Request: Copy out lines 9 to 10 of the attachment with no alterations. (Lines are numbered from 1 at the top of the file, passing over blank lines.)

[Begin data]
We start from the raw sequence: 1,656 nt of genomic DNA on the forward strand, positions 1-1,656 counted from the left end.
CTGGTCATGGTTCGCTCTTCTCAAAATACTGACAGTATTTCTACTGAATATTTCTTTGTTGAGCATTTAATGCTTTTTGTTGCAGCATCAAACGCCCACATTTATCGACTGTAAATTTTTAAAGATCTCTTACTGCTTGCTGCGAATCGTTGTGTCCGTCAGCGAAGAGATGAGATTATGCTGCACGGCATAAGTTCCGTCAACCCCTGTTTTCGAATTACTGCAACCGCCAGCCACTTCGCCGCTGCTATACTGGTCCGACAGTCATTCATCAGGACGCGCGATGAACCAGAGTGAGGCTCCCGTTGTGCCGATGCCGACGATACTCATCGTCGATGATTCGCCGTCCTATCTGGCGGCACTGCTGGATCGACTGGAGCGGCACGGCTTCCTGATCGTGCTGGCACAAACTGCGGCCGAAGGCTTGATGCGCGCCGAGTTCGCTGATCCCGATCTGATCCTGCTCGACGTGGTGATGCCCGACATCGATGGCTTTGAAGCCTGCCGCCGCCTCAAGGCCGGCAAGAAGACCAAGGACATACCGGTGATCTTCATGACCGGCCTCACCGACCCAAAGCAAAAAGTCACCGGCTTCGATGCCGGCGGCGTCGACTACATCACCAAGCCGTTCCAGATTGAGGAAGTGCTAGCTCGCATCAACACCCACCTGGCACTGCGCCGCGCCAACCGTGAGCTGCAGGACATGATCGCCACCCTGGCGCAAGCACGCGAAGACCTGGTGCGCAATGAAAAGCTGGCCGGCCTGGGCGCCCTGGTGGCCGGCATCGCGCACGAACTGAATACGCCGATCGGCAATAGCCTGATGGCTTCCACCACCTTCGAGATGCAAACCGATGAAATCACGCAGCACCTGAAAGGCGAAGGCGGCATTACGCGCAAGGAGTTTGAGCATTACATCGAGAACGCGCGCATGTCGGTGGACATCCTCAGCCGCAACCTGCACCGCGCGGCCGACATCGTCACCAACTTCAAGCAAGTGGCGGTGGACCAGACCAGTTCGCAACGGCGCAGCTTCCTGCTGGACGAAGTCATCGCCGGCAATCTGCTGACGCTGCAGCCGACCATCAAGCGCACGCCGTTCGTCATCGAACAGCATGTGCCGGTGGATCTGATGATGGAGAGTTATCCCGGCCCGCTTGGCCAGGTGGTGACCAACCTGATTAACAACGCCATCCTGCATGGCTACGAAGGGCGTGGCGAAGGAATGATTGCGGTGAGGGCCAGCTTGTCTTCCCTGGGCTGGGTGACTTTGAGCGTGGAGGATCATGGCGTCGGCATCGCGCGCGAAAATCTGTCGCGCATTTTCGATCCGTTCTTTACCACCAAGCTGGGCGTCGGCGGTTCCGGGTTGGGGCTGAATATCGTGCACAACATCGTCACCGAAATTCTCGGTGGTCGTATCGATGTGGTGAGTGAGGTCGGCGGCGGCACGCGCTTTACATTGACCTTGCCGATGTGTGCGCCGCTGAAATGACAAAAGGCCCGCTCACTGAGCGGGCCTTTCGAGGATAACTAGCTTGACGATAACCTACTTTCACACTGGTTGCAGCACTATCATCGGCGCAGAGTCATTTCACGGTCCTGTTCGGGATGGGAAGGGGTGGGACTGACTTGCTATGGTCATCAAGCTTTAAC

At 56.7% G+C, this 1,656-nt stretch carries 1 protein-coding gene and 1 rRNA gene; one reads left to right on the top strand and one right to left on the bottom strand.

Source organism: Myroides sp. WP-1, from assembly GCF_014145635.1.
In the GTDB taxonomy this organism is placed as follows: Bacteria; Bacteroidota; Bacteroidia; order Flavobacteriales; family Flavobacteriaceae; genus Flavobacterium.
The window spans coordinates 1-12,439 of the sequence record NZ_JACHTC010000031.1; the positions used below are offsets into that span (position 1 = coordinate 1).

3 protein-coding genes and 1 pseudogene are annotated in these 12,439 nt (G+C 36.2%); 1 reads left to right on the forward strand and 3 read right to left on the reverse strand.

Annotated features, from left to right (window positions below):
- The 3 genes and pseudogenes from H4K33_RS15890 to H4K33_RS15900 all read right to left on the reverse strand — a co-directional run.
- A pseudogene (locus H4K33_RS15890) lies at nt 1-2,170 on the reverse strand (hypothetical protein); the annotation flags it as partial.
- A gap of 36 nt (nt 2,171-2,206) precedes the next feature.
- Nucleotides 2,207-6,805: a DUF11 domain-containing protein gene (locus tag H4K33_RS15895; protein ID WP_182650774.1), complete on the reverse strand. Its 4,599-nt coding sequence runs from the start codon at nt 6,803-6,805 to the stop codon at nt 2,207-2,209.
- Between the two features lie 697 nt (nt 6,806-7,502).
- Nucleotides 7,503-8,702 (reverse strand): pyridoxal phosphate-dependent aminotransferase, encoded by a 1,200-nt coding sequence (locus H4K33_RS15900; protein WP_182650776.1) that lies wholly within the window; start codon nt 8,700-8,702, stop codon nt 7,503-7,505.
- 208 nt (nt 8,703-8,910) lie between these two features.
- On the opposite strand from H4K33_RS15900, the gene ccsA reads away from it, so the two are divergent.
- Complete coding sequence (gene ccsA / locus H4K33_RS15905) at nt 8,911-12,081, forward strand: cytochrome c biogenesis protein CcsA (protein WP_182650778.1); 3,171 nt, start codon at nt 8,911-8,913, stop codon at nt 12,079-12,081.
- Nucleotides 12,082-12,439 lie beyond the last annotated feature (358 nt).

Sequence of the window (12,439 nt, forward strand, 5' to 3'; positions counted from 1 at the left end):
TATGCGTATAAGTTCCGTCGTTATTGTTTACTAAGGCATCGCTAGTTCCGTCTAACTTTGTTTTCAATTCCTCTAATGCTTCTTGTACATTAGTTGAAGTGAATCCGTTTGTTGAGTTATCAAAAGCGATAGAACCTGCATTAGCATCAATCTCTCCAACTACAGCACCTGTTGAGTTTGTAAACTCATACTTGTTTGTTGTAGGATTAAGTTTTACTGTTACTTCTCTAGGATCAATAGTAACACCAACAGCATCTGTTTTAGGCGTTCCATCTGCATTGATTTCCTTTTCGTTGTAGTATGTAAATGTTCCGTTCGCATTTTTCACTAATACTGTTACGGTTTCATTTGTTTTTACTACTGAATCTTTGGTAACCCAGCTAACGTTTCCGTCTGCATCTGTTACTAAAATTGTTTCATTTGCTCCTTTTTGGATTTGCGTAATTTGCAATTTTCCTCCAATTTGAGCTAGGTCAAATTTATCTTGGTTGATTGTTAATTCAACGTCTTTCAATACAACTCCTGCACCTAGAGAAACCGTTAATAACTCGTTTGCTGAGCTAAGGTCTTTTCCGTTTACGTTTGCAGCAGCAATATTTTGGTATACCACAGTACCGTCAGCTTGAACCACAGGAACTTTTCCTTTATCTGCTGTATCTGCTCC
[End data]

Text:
- The 3 genes and pseudogenes from H4K33_RS15890 to H4K33_RS15900 all read right to left on the reverse strand — a co-directional run.
- A pseudogene (locus H4K33_RS15890) lies at nt 1-2,170 on the reverse strand (hypothetical protein); the annotation flags it as partial.